Is The Biden-Backed Vegas Bullet Train Project Poised To Fly Off The Rails?

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Nick Pope Contributor
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The Biden administration is spending big to support a bullet train linking Las Vegas and southern California that may have some of the same issues that have troubled similar high-speed rail projects elsewhere in the U.S.

The Brightline West high-speed rail line has received $3 billion from the federal government to support the 218-mile-long railway connecting Las Vegas, Nevada, to Rancho Cucamonga, California, as part of President Joe Biden’s broader effort to spur development of a nationwide high-speed rail system. The project may face serious troubles once completed thanks in part to the anticipated high cost of its round trip tickets and geographical factors, according to the Los Angeles Times.

Brightline executives foresee a true bullet train route, with trains capable of reaching speeds up to 200 miles per hour becoming operational ahead of the 2028 Olympics in Los Angeles, according to the LA Times. The whole project is expected to cost approximately $12 billion, and it has also benefited from $3.5 billion in tax-exempt bonds to supplement the $3 billion of help from the federal government. (RELATED: California Spent More Than $600 Million On Environmental Reviews For High-Speed Rail Line That Isn’t Built Yet)

“Our goal is that this is the train that primes the pump,” Wes Edens, the billionaire founder and chairman of Brightline, told the LA Times. “Once you have proof of this one, many more will follow.”

Round-trip tickets for Brightline West could end up costing about $400 if the line is to be profitable, according to the LA Times. Travel between the two locales by car is far less expensive, and round-trip flights from Las Vegas to Ontario International Airport — which is located about 15 minutes away from Rancho Cucamonga by car — can be purchased for about $60, according to Expedia. The flight between the two locations takes slightly more than one hour, while driving from one place to the other takes about three-and-a-half hours.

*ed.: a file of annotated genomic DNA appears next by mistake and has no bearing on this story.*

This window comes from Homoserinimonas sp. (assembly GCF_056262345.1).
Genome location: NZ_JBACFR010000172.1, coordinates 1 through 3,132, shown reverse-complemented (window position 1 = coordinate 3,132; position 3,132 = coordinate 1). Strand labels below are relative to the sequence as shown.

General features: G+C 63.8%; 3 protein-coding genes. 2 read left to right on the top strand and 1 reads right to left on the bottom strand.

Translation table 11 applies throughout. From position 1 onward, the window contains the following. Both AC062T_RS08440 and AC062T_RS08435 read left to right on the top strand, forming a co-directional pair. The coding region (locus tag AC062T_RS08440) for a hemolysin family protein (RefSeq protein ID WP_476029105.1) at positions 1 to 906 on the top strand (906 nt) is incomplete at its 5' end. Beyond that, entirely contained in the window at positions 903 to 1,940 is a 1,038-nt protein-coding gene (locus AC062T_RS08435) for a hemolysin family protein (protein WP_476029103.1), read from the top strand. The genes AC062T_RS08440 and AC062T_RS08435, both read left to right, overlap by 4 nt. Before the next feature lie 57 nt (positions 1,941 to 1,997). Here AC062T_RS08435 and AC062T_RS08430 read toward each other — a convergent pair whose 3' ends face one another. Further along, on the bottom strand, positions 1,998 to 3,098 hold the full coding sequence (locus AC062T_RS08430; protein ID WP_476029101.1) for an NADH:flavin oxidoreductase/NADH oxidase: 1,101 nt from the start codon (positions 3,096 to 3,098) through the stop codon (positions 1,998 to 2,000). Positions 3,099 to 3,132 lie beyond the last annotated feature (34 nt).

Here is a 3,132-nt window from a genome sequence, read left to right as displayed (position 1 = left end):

Additionally, Rancho Cucamonga is about 40 miles away from downtown Los Angeles, according to the LA Times. A traveler looking to get to Los Angeles from Las Vegas via Brightline West would have to either drive an additional hour or two into Los Angeles upon arrival in Rancho Cucamonga, or take the local metro train system into the city.

The lack of direct access to Los Angeles could result in Brightline West’s ridership failing to meet or exceed projections, as has happened to Brightline’s high-speed rail line in southern Florida, according to the LA Times. The Florida line has not yet had its ridership meet projections since launching in 2018, and the Florida line posted an operating loss of $190 million in the first nine months of 2023 ahead of its expansion to serve Orlando.

Brightline West has already cleared some key hurdles that have caused problems for the unfinished high-speed rail project aiming to connect Los Angeles and San Francisco, according to the LA Times. The project has already secured labor agreements, environmental permits and the required right-of-way arrangements, factors that have helped plague the Los Angeles to San Francisco line.

The Los Angeles-San Francisco line is not close to completion years after it was projected to be ready for operation, and the development has seen its budget balloon far beyond the initially-proposed $33 billion price tag, according to Reason Magazine. The project’s CEO told California legislators on Tuesday that the development will need an additional $100 billion to be completed, according to KCRA 3, a local news outlet.

Brightline did not respond immediately to a request for comment.

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